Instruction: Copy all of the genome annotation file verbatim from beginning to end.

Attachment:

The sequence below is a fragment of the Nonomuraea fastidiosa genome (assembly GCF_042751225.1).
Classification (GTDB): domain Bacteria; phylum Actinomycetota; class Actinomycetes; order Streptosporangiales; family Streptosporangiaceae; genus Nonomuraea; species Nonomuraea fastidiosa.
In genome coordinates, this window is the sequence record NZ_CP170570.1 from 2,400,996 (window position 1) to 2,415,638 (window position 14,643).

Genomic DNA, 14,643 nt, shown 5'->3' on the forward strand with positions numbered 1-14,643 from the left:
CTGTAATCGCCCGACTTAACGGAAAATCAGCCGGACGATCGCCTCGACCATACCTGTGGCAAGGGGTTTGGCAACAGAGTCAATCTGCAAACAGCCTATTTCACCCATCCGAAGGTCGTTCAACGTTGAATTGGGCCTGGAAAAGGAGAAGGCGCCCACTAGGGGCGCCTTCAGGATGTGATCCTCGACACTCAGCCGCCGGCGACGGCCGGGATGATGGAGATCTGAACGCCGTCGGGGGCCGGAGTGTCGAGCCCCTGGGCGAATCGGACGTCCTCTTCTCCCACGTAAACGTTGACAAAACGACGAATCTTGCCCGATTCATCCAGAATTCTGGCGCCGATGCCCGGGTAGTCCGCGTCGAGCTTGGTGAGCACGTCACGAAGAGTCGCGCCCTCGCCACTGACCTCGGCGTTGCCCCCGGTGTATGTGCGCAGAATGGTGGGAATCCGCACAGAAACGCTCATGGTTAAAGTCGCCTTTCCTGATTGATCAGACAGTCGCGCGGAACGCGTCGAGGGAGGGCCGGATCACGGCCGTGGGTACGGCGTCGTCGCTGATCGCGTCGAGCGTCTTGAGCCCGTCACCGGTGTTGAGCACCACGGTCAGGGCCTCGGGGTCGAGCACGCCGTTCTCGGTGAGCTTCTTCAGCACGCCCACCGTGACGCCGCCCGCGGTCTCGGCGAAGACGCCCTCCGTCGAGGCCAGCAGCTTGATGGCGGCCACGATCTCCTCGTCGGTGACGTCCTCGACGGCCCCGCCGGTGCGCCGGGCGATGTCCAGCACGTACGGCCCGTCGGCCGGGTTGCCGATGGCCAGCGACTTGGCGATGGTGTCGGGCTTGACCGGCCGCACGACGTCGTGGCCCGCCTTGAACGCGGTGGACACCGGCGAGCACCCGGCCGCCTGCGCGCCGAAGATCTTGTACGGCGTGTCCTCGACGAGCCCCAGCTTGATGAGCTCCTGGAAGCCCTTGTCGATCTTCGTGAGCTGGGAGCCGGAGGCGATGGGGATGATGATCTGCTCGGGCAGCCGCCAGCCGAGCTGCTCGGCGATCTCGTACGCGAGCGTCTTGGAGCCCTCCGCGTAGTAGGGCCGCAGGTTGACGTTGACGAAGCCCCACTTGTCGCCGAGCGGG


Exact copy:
The sequence below is a fragment of the Nonomuraea fastidiosa genome (assembly GCF_042751225.1).
Classification (GTDB): domain Bacteria; phylum Actinomycetota; class Actinomycetes; order Streptosporangiales; family Streptosporangiaceae; genus Nonomuraea; species Nonomuraea fastidiosa.
In genome coordinates, this window is the sequence record NZ_CP170570.1 from 2,400,996 (window position 1) to 2,415,638 (window position 14,643).

Genomic DNA, 14,643 nt, shown 5'->3' on the forward strand with positions numbered 1-14,643 from the left:
CTGTAATCGCCCGACTTAACGGAAAATCAGCCGGACGATCGCCTCGACCATACCTGTGGCAAGGGGTTTGGCAACAGAGTCAATCTGCAAACAGCCTATTTCACCCATCCGAAGGTCGTTCAACGTTGAATTGGGCCTGGAAAAGGAGAAGGCGCCCACTAGGGGCGCCTTCAGGATGTGATCCTCGACACTCAGCCGCCGGCGACGGCCGGGATGATGGAGATCTGAACGCCGTCGGGGGCCGGAGTGTCGAGCCCCTGGGCGAATCGGACGTCCTCTTCTCCCACGTAAACGTTGACAAAACGACGAATCTTGCCCGATTCATCCAGAATTCTGGCGCCGATGCCCGGGTAGTCCGCGTCGAGCTTGGTGAGCACGTCACGAAGAGTCGCGCCCTCGCCACTGACCTCGGCGTTGCCCCCGGTGTATGTGCGCAGAATGGTGGGAATCCGCACAGAAACGCTCATGGTTAAAGTCGCCTTTCCTGATTGATCAGACAGTCGCGCGGAACGCGTCGAGGGAGGGCCGGATCACGGCCGTGGGTACGGCGTCGTCGCTGATCGCGTCGAGCGTCTTGAGCCCGTCACCGGTGTTGAGCACCACGGTCAGGGCCTCGGGGTCGAGCACGCCGTTCTCGGTGAGCTTCTTCAGCACGCCCACCGTGACGCCGCCCGCGGTCTCGGCGAAGACGCCCTCCGTCGAGGCCAGCAGCTTGATGGCGGCCACGATCTCCTCGTCGGTGACGTCCTCGACGGCCCCGCCGGTGCGCCGGGCGATGTCCAGCACGTACGGCCCGTCGGCCGGGTTGCCGATGGCCAGCGACTTGGCGATGGTGTCGGGCTTGACCGGCCGCACGACGTCGTGGCCCGCCTTGAACGCGGTGGACACCGGCGAGCACCCGGCCGCCTGCGCGCCGAAGATCTTGTACGGCGTGTCCTCGACGAGCCCCAGCTTGATGAGCTCCTGGAAGCCCTTGTCGATCTTCGTGAGCTGGGAGCCGGAGGCGATGGGGATGATGATCTGCTCGGGCAGCCGCCAGCCGAGCTGCTCGGCGATCTCGTACGCGAGCGTCTTGGAGCCCTCCGCGTAGTAGGGCCGCAGGTTGACGTTGACGAAGCCCCACTTGTCGCCGAGCGGG